Falco peregrinus: Peregrine falcon –The Race Rocks Taxonomy


This photo was taken on Race Rocks by Ryan Murphy in December of 2008.

See all the posts on this website with observations of Peregrines

Domain: Eukarya
Kingdom: Animalia
Phylum: Chordata
Subphylum: Vertebrata
Class: Aves
Order: Falconiformes
Family: Falconidae
Genus: Falco
Species: peregrinus
Common Name: Peregrine falcon

peregrine kill slidesUnusual footage taken by Pam Birley using the remote camera 5 of a falcon eating a seabird. Also see similar sequence on right below..

peregrine roost slides slideshow of peregrine falcon falcon slides peregrine eating


The Peregrine falcon, Falco peregrinus, is a bird of prey (or raptor) which has captured the attention and imagination of ornithologists and bird-watchers alike for several thousand years. With a body length of 15-20 inches and a body weight of 1.25-3.75 lbs, the falcon is built specifically for travelling at high speeds (up to 180 m.p.h.) in order to catch its prey. The name Falco peregrinus is derived from the Latin falx, or sickle-shaped, and peregrinus, meaning wandering. It is unclear whether the former is derived from the shape of the bird’s silhouette in the sky or from the shape of its beak, but the latter name comes undoubtedly from its propensity to migrate great distances.In the picture of a Peregrine Falcon and Bald Eagle from his Flickr site, Ryan Murphy said
“This was amazing to witness in person, I regret not having been able to capture it better than this! Just before this the eagle rolled backwards towards the chasing falcon… awesome aerial battle!”
Two sequences of pictures from Race Rocks above have been taken by Pam Birley showing the peregrine eating a shorebird.and a sea gull. Though peregrine falcons, like other birds of prey, are considered to be near the top of the food web, they are not completely free from predators. Great horned owls and golden eagles have been known to attack them. Humans have also been known to take their eggs in hopes to raise the falcons for hunting purposes.
As top predators, peregrine falcons play an important ecosystem role in regulating the populations of their prey.
Peregrine Falcons prefer open habitats such as grasslands, tundra, and meadows. They nest on cliff faces and crevices. They have recently begun to colonize urban areas because tall buildings are suitable for nesting in this species, and because of the abundance of pigeons as prey items.
Peregrine falcons prey almost exclusively on birds, including mourning doves, pigeons, shorebirds, (see slide shows above) waterfowl, and smaller songbirds. They will also eat small reptiles and mammals. Although peregrine falcons capture their prey with their claws, they generally kill prey with their beak.The photos for this slide show and video were taken on the remote camera 5 at Race Rocks, by Pam Birley operating the camera from Great Britain. Pam had observed the peregrine falcon on various perches around the island in the mornings for several weeks in October and November. Her persistence paid off on November 17, 2005. Pam wrote in her e-mail ….”Today we had just returned home .. I just came up to the computer, switched it on and there was Perry with his breakfast….I really caught him in the act of devouring his prey today! You may see other pictures that Pam has taken using the remote camera at Race Rocks by clicking here to go to her photo album .


Pam Birley of Leicester England captured some of the pictures remotely on robotic camera 5 and Mike Slater, our reserve guardian took the pictures of the antenna perch on the towerPam was interviewed recently about her wildlife viewing on racerocks.com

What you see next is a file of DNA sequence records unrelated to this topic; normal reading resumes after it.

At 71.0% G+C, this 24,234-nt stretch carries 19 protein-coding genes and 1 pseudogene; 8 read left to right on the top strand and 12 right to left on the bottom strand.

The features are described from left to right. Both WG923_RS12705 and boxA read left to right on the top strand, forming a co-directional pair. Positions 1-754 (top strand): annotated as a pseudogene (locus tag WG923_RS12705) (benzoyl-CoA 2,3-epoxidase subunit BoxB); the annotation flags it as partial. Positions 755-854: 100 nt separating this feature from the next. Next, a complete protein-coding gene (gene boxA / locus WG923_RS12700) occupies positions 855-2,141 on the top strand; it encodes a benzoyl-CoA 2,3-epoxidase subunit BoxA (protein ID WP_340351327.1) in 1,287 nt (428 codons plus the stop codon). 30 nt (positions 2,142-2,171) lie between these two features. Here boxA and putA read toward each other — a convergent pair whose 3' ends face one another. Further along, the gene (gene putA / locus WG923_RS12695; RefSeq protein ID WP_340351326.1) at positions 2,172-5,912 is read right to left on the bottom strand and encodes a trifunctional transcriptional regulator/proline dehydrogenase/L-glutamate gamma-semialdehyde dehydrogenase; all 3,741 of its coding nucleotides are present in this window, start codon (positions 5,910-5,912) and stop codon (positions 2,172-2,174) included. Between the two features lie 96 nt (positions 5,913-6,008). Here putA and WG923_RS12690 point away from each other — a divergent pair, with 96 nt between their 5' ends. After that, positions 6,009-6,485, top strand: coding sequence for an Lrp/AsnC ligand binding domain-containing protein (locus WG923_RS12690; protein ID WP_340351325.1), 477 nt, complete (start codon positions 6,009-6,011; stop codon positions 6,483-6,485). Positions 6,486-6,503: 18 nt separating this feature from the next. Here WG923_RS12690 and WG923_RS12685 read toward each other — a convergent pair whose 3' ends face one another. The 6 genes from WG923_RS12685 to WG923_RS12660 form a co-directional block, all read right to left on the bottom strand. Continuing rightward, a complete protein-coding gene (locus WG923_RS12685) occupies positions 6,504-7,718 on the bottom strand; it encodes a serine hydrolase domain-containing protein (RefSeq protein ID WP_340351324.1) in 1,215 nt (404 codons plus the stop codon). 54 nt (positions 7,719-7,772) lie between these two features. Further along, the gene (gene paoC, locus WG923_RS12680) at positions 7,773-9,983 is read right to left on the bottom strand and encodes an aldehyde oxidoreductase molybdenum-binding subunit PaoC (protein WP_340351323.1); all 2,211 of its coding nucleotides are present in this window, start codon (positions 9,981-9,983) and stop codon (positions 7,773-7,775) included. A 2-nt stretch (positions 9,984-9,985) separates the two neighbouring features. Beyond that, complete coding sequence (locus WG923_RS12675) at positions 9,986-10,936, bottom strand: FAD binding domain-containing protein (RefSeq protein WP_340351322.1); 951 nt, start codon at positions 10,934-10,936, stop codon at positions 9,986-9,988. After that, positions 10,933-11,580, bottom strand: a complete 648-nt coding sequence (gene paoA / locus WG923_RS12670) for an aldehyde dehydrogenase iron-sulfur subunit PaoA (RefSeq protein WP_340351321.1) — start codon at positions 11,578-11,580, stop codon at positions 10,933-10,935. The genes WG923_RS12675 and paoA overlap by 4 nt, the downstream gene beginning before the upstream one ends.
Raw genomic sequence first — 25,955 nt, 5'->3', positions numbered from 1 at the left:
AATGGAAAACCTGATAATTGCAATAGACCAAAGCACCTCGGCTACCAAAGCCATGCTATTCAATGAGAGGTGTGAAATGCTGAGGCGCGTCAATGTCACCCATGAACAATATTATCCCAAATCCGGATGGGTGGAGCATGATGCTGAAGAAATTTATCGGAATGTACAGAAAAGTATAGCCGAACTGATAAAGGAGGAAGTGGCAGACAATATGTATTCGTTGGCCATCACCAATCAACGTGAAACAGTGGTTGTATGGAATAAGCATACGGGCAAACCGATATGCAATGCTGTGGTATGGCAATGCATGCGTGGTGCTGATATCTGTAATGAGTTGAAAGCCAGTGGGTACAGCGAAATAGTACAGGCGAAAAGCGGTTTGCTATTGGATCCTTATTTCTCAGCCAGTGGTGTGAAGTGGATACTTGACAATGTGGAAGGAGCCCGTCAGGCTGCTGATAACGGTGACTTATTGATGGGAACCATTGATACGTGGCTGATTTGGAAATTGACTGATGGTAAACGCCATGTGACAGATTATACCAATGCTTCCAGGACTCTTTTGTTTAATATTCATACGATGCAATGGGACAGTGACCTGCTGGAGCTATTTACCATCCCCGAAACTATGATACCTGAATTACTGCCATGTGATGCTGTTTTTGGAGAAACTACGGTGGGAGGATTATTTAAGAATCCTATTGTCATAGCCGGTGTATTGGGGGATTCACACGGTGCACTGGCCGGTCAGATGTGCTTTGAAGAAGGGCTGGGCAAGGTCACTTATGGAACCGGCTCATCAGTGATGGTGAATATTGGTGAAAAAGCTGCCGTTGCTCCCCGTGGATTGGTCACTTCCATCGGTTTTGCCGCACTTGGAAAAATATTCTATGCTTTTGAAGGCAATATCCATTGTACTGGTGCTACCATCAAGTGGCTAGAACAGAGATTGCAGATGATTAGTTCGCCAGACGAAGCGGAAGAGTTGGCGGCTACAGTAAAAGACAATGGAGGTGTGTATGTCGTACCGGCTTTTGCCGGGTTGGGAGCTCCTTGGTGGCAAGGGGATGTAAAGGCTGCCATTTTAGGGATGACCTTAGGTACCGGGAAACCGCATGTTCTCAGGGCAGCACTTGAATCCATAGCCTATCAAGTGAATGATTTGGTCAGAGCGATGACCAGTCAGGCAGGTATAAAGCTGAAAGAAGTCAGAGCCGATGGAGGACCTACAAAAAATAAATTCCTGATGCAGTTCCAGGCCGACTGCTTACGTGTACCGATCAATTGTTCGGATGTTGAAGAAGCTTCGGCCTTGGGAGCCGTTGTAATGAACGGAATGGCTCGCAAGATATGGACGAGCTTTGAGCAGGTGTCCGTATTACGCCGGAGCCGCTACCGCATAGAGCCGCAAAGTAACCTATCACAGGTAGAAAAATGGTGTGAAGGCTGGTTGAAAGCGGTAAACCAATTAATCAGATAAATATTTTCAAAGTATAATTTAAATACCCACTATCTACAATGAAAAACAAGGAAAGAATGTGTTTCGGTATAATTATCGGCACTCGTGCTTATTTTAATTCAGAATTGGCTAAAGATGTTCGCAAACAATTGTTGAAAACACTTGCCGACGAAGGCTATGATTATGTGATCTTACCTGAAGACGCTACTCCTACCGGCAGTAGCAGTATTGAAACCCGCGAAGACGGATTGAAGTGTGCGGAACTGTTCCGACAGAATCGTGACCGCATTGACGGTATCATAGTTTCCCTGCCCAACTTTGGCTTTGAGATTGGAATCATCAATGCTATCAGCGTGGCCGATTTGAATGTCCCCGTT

ref: Anderson, Charlie, “Live Wildlife for your Living Room “,
The Province (newspaper) , Vancouver, B.C. ( Sunday, Nov.21, 2004)

Conservation Status
Peregrine falcons have suffered due to their dangerous position atop the food chain. Pesticides accumulate in small (not lethal) quantities in the tissues of small birds and mammals, but become concentrated enough in predatory birds, such as falcons, to kill them or render them incapable of producing offspring. Organochlorine pesticides (DDT and dieldrin) have been proven to reduce the birds’ ability to produce eggshells with sufficient calcium content, making the egg shells thin and more likely to break. Peregrine falcon populations dropped greatly in the middle of the 20th century, they were threatened worldwide by the increasing use of pesticides. All breeding pairs vanished in the Eastern United States. A successful captive breeding/reintroduction program, combined with restrictions in pesticide use, has been the basis of an amazing recovery by peregrine falcons. Now the use of many of the chemicals most harmful to these birds is restricted. It is not yet restricted in the areas of Central and South American where many subspecies spend the winter. After having been on the endangered list since 1969, the incredible recovery of Peregrine Falcons has become a perfect example of how effective human conservation can be. In the 1990’s they were taken off the lists of endangered species in the United States.

Jan 25, 2010 Brian Mury sent this link to a set of images he took from Camera 1 on the top of the tower. The falcon is perched on the FM antenna which is used by Environment Canada to transmit anemometer readings from the top of the tower.

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Other Members of the Class Aves at Race Rocks.

taxonomyiconReturn to the Race Rocks Taxonomy
and Image File
pearsonlogo2_f2The Race Rocks taxonomy is a collaborative venture originally started with the Biology and Environmental Systems students of Lester Pearson College UWC. It now also has contributions added by Faculty, Staff, Volunteers and Observers on the remote control webcams.

Chiara Ravetti PC yr 31